-- Doremus Scudder (ScudderLandreth@compuserve.com), November 22, 1998.
I must be the exception here, but I have had virtually no dust problems whatsoever in the many years that I have been loading film in a light tent in every type of situation imagineable. In fact, about the only times that I have had a dust problem was when I loaded film in a bathroom, etc. (If you do this, run the shower a little before you start). The smaller the space, the easier it is to control dust problems. Light tents are small. I was a bit surprised to see the previous poster's remark that he doesn't use a light tent because of the dust problem, and that he now loads film in a camping tent. It's just a bigger tent except that it's a lot larger and is infinitely more diffult to keep clean than a light tent. And, of course, it's not light tight. I don't know about you, but sometimes I have to reload during the day. Think about it....he and all his clothes, probably a sleeping bag, and who knows what else will all be in his tent when he changes film.
As I said, I have absolutely no dust problems with a light tent. I don't do anything special. But here are a couple things that I do that you may find of help. First, I always keep my holders in baggies, whether loaded or not, when I'm not using them. Also, every once in a while I open the light tent and turn it opening side down and shake it good. Wiping the inside with a damp cloth every now and then is a good idea too. When I really want to get the inside spotlessly clean I (you may cringe at this) gently wipe down the inside with an old tack cloth (available at any hardware store). I use an old one that has lost most of its tack. This works great for the inside of bellows too (camera or enlarger). It picks up every spec of dust. Next, I always brush off the holders BEFORE I open them to load. I happen to use a Static Master brush. The reason I brush it off before opening it is that, if you don't, dust on the outside of the darkslide will get caught in the felt light trap. Then I just take out the slide and brush out the inside. As a final touch, I give a gentle puff of breath (don't spit) on the holder and darkslide before re-inserting (compressed air works good for this too).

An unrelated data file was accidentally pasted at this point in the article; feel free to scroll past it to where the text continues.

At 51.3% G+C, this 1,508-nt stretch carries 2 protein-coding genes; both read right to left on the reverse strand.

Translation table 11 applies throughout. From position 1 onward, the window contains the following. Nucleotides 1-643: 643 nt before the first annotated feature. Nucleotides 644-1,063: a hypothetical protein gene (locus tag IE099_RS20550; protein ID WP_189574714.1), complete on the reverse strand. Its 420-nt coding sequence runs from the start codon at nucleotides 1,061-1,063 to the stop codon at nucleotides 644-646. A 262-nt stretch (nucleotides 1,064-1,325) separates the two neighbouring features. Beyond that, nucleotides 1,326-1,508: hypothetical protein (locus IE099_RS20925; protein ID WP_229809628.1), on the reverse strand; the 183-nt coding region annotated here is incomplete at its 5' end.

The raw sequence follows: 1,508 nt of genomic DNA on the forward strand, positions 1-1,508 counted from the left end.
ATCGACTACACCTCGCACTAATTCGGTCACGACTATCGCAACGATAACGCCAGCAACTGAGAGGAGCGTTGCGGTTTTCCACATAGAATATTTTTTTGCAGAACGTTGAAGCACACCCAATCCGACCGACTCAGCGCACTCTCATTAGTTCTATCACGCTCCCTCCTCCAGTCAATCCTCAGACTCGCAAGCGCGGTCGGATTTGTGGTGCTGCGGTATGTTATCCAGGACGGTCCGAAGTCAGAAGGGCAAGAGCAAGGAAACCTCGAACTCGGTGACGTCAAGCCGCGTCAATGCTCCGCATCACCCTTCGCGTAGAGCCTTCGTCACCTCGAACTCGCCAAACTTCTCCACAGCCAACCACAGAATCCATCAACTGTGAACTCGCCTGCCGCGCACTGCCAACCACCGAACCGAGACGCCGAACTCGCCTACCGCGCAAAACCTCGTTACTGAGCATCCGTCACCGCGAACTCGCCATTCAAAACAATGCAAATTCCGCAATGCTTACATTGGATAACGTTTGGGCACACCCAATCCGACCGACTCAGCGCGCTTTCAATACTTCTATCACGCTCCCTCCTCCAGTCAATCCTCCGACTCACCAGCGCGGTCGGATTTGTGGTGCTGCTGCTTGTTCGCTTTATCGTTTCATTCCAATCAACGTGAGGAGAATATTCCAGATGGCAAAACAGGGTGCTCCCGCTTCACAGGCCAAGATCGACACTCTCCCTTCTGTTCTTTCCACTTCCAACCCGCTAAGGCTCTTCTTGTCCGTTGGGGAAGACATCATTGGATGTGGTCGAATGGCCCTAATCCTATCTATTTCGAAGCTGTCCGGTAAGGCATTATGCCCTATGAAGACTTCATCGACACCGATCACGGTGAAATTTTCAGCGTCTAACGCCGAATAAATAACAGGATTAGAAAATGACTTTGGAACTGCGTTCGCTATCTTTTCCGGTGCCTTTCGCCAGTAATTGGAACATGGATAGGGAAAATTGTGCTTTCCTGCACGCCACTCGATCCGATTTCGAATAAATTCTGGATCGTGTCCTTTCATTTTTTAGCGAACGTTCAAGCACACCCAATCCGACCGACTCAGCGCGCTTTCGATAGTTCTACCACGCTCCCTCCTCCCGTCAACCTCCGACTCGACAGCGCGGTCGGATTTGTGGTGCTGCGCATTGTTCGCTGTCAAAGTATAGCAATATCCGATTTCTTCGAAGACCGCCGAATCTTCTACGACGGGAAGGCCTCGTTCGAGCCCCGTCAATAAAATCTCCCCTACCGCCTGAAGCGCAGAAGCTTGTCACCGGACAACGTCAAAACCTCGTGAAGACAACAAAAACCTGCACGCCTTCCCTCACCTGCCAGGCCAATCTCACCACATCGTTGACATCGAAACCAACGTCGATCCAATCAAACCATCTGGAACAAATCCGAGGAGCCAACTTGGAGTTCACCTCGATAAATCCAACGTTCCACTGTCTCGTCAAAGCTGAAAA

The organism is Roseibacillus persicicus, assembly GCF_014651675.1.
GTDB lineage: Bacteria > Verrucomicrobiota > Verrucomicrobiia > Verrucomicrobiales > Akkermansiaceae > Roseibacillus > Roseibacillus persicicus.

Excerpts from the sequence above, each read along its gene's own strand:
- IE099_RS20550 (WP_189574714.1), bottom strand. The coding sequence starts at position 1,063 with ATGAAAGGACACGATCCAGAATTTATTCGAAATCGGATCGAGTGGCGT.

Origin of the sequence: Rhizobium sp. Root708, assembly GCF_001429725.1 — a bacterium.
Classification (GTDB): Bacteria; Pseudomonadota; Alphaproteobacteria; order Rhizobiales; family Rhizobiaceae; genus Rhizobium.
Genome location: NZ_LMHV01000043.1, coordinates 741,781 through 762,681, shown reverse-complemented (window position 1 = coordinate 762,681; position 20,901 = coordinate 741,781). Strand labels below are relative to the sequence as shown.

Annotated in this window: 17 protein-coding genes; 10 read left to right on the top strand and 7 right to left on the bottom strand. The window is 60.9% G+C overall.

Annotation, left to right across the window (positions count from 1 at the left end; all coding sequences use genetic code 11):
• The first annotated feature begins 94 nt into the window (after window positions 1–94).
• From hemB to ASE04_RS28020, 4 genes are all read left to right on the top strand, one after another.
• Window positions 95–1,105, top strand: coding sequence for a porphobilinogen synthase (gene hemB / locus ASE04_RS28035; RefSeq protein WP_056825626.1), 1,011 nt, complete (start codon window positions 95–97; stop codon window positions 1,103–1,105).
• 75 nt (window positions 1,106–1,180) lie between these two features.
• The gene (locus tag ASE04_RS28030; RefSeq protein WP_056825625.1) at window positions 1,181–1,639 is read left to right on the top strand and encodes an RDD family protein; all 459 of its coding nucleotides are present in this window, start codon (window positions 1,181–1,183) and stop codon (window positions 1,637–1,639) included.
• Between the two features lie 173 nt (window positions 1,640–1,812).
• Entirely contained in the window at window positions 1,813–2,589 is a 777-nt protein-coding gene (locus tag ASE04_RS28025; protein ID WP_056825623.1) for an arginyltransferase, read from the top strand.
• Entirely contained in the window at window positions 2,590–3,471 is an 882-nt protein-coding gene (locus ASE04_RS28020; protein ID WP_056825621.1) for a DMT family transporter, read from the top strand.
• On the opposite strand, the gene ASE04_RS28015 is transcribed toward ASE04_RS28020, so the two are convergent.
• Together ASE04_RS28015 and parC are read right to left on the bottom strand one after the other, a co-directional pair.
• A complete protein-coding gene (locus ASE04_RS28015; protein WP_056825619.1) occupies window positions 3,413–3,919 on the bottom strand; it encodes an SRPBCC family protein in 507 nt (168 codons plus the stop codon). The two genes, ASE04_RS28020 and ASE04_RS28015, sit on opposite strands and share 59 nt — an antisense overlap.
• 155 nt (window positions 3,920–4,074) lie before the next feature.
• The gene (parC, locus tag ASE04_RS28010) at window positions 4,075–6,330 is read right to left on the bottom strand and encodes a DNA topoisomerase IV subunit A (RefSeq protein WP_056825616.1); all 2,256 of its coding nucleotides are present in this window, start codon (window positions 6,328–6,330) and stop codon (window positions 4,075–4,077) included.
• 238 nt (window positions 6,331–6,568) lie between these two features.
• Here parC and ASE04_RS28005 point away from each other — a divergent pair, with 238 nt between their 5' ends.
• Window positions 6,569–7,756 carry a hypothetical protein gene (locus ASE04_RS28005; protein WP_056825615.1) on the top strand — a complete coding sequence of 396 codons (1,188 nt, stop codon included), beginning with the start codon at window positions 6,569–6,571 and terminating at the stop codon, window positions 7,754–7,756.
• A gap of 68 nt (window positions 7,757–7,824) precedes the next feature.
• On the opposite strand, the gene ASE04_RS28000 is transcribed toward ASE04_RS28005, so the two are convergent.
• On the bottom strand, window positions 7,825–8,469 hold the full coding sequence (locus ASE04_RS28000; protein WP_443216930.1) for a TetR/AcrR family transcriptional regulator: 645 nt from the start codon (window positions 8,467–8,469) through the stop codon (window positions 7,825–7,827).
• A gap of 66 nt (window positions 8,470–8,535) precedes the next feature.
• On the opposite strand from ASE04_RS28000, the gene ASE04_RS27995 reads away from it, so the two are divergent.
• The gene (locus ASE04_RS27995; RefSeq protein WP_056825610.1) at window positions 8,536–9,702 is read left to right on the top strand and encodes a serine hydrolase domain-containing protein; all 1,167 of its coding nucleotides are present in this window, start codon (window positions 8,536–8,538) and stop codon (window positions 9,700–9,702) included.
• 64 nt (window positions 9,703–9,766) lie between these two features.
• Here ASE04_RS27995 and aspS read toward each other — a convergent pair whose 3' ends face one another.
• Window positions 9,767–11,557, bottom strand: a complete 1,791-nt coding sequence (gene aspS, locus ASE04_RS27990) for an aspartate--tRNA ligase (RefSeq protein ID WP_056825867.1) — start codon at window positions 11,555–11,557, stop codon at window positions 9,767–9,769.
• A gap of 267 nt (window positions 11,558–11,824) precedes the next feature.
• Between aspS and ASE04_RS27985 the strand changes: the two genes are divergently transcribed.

Lastly, remember that even if you do all of this (which only takes a few seconds), all can be lost if the inside of your camera has dust in it. If you want the inside to be incredibly clean, try the tack cloth.
That's it. No problem. Light tents, used correctly, are not only extremely convenient, but serve their purpose very well.
-- Tom Johnston (email@example.com), November 24, 1998.
One more thing: Before someone screams....obviously you only use a tack cloth on the inside of bellows and light tents. Of course you would never touch a lens, etc. with it. I use this when I am doing my periodic really thorough cleaning. Wash your hands before handling film and equipment after using a tack cloth. But, if you use a old one that has been exposed to the air for a while, as I recommend, it will leave no residue on anything. It is the ultimate dust remover.
-- Tom Johnston (firstname.lastname@example.org), November 24, 1998.